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The master plan is a long-term framework to guide the development of the physical library spaces on campus. In 2016, the Libraries were given the opportunity to develop a long-term facilities master plan that would guide the future of the library spaces on campus, while looking at how the libraries can transform to meet the ever changing demands of our users. While it is not an architectural design plan, it does provide a conceptual plan to shape our future physical presence on campus.
What was involved inThe Libraries coordinated with UW–Madison Facilities Planning & Management, UW System, Wisconsin Division of Facilities Development, brightspot strategy (New York), and Engberg Anderson Architects (Madison / Milwaukee) on the development of the plan, in addition to meeting with our campus stakeholders (faculty, staff, students) throughout the process to gather data and key information.
Final decisions are directed by the Vice Provost for Libraries, the Provost, and the Chancellor. Their decisions are informed from broad input from the departments, shared governance groups, as well the needs and strategic direction of the Libraries. The master plan is a 25-year, long-term plan. Financing for the projects need to be addressed, as well as the ongoing mapping out of architectural plans, continued collection planning, and continued coordination with our campus partners to understand, review, and address the needs of all of our users.
The libraries value the input of our users, and respect the diverse ways in which they do their work. As we move forward through this long process, the libraries will continuously engage the campus community.
Throughout 2017, the project team held on-campus meetings, workshops, focus groups, town halls, one-on-one interviews, information gathering and listening sessions, surveys, and presentations in an effort to gather as much data as possible from campus constituents (faculty, students, library staff, campus staff, and the general public).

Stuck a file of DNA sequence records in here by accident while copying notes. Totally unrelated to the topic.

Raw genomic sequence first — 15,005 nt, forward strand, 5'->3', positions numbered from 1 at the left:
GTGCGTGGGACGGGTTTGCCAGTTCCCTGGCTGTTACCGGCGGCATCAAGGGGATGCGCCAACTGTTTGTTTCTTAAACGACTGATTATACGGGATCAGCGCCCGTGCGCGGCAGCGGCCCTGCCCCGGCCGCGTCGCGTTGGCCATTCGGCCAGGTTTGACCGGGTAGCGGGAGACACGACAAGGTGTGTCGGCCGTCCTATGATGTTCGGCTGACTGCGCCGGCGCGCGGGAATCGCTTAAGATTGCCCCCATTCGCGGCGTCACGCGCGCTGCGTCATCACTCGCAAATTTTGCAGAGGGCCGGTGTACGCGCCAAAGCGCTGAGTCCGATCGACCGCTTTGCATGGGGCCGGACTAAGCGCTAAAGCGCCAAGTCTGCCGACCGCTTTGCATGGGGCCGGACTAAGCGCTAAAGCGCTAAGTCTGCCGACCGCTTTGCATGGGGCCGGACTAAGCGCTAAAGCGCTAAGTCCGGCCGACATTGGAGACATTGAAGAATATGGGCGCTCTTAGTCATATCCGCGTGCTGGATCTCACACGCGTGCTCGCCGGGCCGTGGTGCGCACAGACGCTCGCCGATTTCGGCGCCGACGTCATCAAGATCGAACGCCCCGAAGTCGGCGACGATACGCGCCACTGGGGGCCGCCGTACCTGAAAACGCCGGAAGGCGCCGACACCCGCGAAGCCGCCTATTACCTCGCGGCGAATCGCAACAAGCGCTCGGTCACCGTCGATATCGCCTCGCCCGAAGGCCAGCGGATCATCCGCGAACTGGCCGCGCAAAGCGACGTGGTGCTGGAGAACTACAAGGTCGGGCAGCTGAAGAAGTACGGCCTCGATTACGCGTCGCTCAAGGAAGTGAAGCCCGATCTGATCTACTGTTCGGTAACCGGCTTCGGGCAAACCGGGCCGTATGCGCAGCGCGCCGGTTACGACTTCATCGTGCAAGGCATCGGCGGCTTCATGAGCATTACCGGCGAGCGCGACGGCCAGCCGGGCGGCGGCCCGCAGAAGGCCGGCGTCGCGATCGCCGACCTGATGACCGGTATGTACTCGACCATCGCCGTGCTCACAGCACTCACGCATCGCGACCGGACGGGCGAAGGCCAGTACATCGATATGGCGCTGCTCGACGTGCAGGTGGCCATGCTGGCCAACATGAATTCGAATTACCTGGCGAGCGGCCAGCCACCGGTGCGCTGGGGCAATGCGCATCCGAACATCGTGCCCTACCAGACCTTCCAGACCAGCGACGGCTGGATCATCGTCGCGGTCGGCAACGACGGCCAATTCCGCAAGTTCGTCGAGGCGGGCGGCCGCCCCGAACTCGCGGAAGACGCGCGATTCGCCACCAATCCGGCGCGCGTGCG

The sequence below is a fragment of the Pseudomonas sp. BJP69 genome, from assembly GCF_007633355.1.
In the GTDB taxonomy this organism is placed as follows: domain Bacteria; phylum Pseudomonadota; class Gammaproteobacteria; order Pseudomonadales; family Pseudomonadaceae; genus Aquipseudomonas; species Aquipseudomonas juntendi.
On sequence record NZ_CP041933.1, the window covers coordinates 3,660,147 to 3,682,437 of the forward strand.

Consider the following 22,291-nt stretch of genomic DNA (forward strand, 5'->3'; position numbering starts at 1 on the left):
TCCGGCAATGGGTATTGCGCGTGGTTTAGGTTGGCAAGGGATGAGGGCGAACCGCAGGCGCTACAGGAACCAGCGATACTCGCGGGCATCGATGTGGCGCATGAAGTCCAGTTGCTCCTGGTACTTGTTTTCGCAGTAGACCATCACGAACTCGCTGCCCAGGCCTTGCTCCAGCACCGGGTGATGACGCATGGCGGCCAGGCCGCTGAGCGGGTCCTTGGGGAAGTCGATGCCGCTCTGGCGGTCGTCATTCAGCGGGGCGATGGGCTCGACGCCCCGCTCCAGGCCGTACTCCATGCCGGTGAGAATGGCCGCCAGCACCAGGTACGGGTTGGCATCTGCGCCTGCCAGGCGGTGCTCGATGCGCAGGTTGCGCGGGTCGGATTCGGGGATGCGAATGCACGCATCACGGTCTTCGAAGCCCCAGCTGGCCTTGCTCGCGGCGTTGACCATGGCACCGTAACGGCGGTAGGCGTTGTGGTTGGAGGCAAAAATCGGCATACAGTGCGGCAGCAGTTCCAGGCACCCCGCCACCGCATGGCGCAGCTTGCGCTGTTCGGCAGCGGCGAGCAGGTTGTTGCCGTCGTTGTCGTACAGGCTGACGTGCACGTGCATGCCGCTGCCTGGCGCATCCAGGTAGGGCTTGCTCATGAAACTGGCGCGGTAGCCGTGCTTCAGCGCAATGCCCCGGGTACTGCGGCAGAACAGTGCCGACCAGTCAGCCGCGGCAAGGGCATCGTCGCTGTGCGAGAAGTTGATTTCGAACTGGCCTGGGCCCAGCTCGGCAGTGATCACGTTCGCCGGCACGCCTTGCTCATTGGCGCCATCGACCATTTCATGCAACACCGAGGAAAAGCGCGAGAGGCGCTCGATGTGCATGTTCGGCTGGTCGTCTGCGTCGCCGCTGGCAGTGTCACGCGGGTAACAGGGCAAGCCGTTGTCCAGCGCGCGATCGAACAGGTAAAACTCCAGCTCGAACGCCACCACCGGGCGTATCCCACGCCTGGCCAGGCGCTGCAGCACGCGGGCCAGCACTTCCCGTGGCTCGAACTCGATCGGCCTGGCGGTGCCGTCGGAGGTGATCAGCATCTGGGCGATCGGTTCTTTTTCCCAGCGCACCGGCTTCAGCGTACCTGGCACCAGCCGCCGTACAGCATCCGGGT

The master plan calls for a six-hub library model on campus:
Additionally, the recommendations also call for:
We understand the importance of collections to research, teaching and learning. We also understand the need to balance and prioritize resources so that we can provide access to the variety of formats required today. The Library’s Collection Plan (2012) guides our decisions for what should remain on open shelves (high-use items, browsed collections), what could be relocated to shelving facilities (low-use, available online, in areas where stacks are full, large sets) and what could be withdrawn (perpetual access online, available through shared print).
Usage data will be used in conjunction with user input to help inform our decisions on what is kept on open shelves and what is sent to off-site shelving. Circulation data is only one criterion, and the libraries understand and appreciate the importance of serendipitous discovery of books through browsing. The libraries are committed to working closely with departments to ensure the appropriate materials are retained on open shelving.
While the master plan calls for a reduction in on-campus shelving, as the libraries work toward determining the implementation of the plan, engagement with faculty, departments and governance groups is vital to ensuring the right decisions are made about which materials are moved off site.
Where items are sent depends on their focus, type of material, usage, as well as what location has the space to absorb the materials. See more information on accessing consolidated collections here.
Yes! It is entirely possible and intended to design libraries so as to accommodate the multidisciplinary use of spaces, collections and resources AND to preserve browsing of print collections. We fully understand that the browsing of print collections remains a fundamental tool for discovery and research.
While the master plan took into account the work being done through the consolidation project, the need (and planning) for consolidation has been in place for years. The related work on consolidating our libraries began long before the facilities master plan process became an opportunity. The Library has more opportunities to collaborate with campus departments to reimagine how teaching, learning, research, and libraries intersect, due to the ongoing efforts to better align library services, collections, and spaces on campus.
Consolidation is a broader or more comprehensive concept than just physical space. It takes into consideration the four following facets, and decisions are made in conversation with departments.